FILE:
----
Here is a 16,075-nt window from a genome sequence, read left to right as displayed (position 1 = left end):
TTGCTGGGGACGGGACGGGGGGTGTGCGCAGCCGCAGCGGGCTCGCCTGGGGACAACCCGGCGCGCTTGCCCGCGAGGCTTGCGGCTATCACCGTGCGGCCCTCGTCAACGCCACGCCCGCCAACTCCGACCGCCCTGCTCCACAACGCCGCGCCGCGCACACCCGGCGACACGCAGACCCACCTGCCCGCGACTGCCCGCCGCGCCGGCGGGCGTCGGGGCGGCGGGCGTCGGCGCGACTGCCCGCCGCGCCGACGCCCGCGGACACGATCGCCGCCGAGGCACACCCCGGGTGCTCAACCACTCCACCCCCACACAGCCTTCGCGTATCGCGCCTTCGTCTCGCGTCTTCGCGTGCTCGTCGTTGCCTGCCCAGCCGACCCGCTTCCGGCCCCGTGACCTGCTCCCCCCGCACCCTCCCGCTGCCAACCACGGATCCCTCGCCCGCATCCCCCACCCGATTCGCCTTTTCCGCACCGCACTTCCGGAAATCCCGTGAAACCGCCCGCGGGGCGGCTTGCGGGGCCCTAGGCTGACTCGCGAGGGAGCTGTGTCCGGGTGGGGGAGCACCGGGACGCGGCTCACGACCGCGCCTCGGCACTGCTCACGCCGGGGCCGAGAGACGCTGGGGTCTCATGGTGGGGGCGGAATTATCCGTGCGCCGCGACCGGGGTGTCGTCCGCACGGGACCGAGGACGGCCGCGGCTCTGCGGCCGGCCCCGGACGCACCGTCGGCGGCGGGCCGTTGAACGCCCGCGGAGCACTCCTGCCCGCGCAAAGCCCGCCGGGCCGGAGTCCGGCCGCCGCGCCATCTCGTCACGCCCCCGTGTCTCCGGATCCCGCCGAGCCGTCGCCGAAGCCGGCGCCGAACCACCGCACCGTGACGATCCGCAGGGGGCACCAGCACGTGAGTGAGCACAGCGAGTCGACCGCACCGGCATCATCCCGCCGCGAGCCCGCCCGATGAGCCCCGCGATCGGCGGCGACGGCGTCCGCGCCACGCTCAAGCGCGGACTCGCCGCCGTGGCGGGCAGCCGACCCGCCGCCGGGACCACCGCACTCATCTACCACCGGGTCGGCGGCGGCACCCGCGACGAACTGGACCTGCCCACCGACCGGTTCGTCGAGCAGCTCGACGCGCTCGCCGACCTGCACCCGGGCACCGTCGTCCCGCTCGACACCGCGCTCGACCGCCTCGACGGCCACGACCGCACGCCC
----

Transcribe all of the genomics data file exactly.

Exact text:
Here is a 16,075-nt window from a genome sequence, read left to right as displayed (position 1 = left end):
TTGCTGGGGACGGGACGGGGGGTGTGCGCAGCCGCAGCGGGCTCGCCTGGGGACAACCCGGCGCGCTTGCCCGCGAGGCTTGCGGCTATCACCGTGCGGCCCTCGTCAACGCCACGCCCGCCAACTCCGACCGCCCTGCTCCACAACGCCGCGCCGCGCACACCCGGCGACACGCAGACCCACCTGCCCGCGACTGCCCGCCGCGCCGGCGGGCGTCGGGGCGGCGGGCGTCGGCGCGACTGCCCGCCGCGCCGACGCCCGCGGACACGATCGCCGCCGAGGCACACCCCGGGTGCTCAACCACTCCACCCCCACACAGCCTTCGCGTATCGCGCCTTCGTCTCGCGTCTTCGCGTGCTCGTCGTTGCCTGCCCAGCCGACCCGCTTCCGGCCCCGTGACCTGCTCCCCCCGCACCCTCCCGCTGCCAACCACGGATCCCTCGCCCGCATCCCCCACCCGATTCGCCTTTTCCGCACCGCACTTCCGGAAATCCCGTGAAACCGCCCGCGGGGCGGCTTGCGGGGCCCTAGGCTGACTCGCGAGGGAGCTGTGTCCGGGTGGGGGAGCACCGGGACGCGGCTCACGACCGCGCCTCGGCACTGCTCACGCCGGGGCCGAGAGACGCTGGGGTCTCATGGTGGGGGCGGAATTATCCGTGCGCCGCGACCGGGGTGTCGTCCGCACGGGACCGAGGACGGCCGCGGCTCTGCGGCCGGCCCCGGACGCACCGTCGGCGGCGGGCCGTTGAACGCCCGCGGAGCACTCCTGCCCGCGCAAAGCCCGCCGGGCCGGAGTCCGGCCGCCGCGCCATCTCGTCACGCCCCCGTGTCTCCGGATCCCGCCGAGCCGTCGCCGAAGCCGGCGCCGAACCACCGCACCGTGACGATCCGCAGGGGGCACCAGCACGTGAGTGAGCACAGCGAGTCGACCGCACCGGCATCATCCCGCCGCGAGCCCGCCCGATGAGCCCCGCGATCGGCGGCGACGGCGTCCGCGCCACGCTCAAGCGCGGACTCGCCGCCGTGGCGGGCAGCCGACCCGCCGCCGGGACCACCGCACTCATCTACCACCGGGTCGGCGGCGGCACCCGCGACGAACTGGACCTGCCCACCGACCGGTTCGTCGAGCAGCTCGACGCGCTCGCCGACCTGCACCCGGGCACCGTCGTCCCGCTCGACACCGCGCTCGACCGCCTCGACGGCCACGACCGCACGCCC